ASHLAND – As Jule Hazen sat in the stands at a college rodeo during his third year in school, he saw something that changed his life.
The 32-year-old, who grew up on a farm and ranch in southwest Kansas, paid particular attention to steer wrestling. Though he had never competed in the event, it piqued his interest.
“I played football and basketball in school, and my dad played football and has an aggressive nature,” said Hazen, an elite steer wrestler in the Professional Rodeo Cowboys Association heading to the Wrangler National Finals Rodeo for the third time in his nine-year career. “When I played sports, he was always wanting me to be more aggressive. I was watching the bulldogging at the college rodeo, and I thought, ‘There’s an event I could relate to.’ That was my awe moment, and that’s what I needed to do.”
He’s done pretty well in an event that features cowboys riding fast horses, then leaping off them onto running steers, which cowboys attempt to grapple to the ground. The faster the better, and Hazen has been pretty fast all season; in 2013, he has earned $69,266 and is No. 5 in the world standings heading into ProRodeo’s grand championship, set for Dec. 5-14 in Las Vegas.
Hazen made previous trips to the Nevada desert in 2007 and 2010, and he would’ve played on the sport’s biggest stage more had he not suffered some mishaps along the way: a broken ankle, a torn pectoral muscle, a damaged shoulder and an injured horse. Reflecting on all he’s been through, he’s very excited to be heading back to the NFR.
“I’ve always wanted to rodeo,” said Hazen, who graduated from Protection (Kan.) High School and owns a degree in applied science from Dodge City (Kan.) Community College. “My dream was to rodeo. I wanted to be a cowboy, and I was looking for my in.
“Bulldogging is one event that fit both sides of my family: Grandpa’s side for my horsemanship, and my dad’s side for being aggressive. On my dad’s side, they’re pretty good size people, too.”
Size is something Hazen inherited. He stands 6-foot-3 and is 245 pounds. Throw that into the mix with solid technique, and people who know the game realize just why the Kansas cowboy has been so successful.
Steer wrestling typically is one of the tightest races in rodeo, a sport where dollars equal championship points; the contestants in each event with the most money earned through the season will be crowned world champions. Casey Martin leads the standings with $108,938, and his lead is just $58,000 ahead of the 15th-ranked cowboy, Dakota Eldridge. With go-round winners earning paychecks worth $18,630 each of the 10 nights of the NFR, the race for the 2013 gold buckle is up in the air and will be decided in Las Vegas.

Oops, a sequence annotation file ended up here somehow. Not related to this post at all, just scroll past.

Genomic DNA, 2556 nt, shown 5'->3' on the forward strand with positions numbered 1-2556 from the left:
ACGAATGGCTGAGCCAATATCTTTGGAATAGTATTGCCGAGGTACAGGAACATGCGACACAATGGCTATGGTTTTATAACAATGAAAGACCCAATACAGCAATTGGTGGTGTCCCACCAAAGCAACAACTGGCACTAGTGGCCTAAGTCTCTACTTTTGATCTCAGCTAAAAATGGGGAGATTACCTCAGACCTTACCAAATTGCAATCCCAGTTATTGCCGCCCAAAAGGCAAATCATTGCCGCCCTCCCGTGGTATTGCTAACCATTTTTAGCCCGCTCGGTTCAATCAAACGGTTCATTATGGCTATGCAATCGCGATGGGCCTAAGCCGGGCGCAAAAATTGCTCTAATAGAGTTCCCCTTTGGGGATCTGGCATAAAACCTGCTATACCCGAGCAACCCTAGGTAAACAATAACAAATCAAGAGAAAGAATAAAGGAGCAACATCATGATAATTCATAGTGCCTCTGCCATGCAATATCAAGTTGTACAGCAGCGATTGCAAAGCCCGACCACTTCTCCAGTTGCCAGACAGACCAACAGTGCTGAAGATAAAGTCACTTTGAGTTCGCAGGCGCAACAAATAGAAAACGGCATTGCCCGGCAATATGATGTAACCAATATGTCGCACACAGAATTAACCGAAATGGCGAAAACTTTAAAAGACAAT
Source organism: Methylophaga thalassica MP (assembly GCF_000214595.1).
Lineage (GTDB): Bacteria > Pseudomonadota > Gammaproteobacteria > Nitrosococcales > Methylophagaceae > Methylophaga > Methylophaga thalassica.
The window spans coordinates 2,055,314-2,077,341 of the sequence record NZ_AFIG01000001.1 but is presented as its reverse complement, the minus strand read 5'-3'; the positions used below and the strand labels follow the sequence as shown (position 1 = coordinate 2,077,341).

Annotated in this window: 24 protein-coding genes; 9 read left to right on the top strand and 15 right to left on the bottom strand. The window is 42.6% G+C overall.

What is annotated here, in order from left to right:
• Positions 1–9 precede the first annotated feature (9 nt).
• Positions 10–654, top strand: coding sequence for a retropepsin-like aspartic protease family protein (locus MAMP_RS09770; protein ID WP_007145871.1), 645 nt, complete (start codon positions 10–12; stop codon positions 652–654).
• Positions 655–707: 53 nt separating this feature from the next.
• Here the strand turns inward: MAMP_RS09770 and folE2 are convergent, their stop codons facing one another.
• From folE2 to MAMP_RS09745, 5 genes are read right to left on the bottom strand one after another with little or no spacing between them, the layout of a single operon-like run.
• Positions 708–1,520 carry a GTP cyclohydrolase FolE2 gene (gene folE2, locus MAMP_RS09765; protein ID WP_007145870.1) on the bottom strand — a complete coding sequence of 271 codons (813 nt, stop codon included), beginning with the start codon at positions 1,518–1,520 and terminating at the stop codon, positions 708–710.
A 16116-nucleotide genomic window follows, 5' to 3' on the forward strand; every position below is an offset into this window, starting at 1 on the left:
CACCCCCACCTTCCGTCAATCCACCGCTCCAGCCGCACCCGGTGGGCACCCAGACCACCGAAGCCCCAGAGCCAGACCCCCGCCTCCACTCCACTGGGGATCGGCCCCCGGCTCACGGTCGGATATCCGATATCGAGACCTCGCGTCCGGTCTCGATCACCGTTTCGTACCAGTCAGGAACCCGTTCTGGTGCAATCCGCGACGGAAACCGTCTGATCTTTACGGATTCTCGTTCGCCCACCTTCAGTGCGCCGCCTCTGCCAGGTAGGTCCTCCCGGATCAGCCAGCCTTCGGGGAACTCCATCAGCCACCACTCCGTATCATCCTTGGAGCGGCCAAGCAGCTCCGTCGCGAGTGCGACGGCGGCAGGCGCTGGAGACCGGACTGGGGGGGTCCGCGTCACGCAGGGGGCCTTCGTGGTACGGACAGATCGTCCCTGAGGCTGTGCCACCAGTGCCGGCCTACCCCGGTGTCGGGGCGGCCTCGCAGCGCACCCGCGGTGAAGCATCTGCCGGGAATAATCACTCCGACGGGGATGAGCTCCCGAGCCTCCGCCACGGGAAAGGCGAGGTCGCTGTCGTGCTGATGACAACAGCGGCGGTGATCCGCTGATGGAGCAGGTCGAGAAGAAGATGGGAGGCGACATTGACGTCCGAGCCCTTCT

“There’s so much parody in bulldogging,” Hazen said. “There are a lot of changes. Les Shepperson ended up winning the average at the NFR last year and finished third in the world, and I don’t know if he cracked the top 30 this year. That kind of stuff happens all the time in bulldogging.”
The main factor in Hazen’s success comes in the form of family. His wife, Heidi, teaches school in Ashland, and they have a 19-month-old daughter, Joslyn. His parents, Steve and Kelly, offer their support at every turn to help in his career. He learned his horsemanship skills from his grandfather, Richard Degnan, who died earlier this year while Hazen was rodeoing in his home state the first of August.
“He’s been everything as far as rodeo with me,” Hazen said of his grandfather. “My folks are wonderful, but my grandfather had three girls, and they are great girls; but I was the first grandson, and I was the only one who showed an interest in rodeo.
“He taught me how to ride horses and gave me all my horsemanship, which sometimes doesn’t show up. But he meant everything to me. It’s going to be hard.”
That week, he qualified for the championship go-round at the Dodge City (Kan.) Roundup Rodeo, the closest ProRodeo to his home. The day after, he helped bury his grandfather while comforting his grandma, Carolyn.
“I knew he wasn’t good for a while, and I wanted to get qualified for the finals before he passed away,” he said. “At Dodge, I didn’t think there was any chance I could make the short round, then I ended up somehow sneaking in, so maybe it was meant to be after all that had happened. I went to the short round in 11th, and I ended up placing fourth. It ended up way better than it should’ve been.”
Maybe it was divine intervention; maybe it was just solid steer wrestling. Hazen leaned on a lot of things to help him through the years, not the least of which was good friend and traveling partner Chad Van Campen, who has served as the hazer, helping keep the steer in line for Hazen to perform at his best – in fact, Van Campen and Hazen will be wearing matching shirts during the 10-day championship. Then there is Bam Bam, a 12-year-old black gelding that has been the perfect mount for the big Kansan.
But when he needs them most, family has been his pillar of strength.
“The reality is I wouldn’t be able to go without my family,” Hazen said. “My wife supports me in everything I do, and my folks support me. When I’m gone, they take care of my chores.
“I always had three phone calls when I got done competing that I made, especially when I did good: my wife, my grandpa and my folks. They’re just as much in this as I am.”
They’ll lead a big contingent of Hazen’s fans who will root for him every night for 10 go-rounds while he chases that elusive world championship in the City of Lights.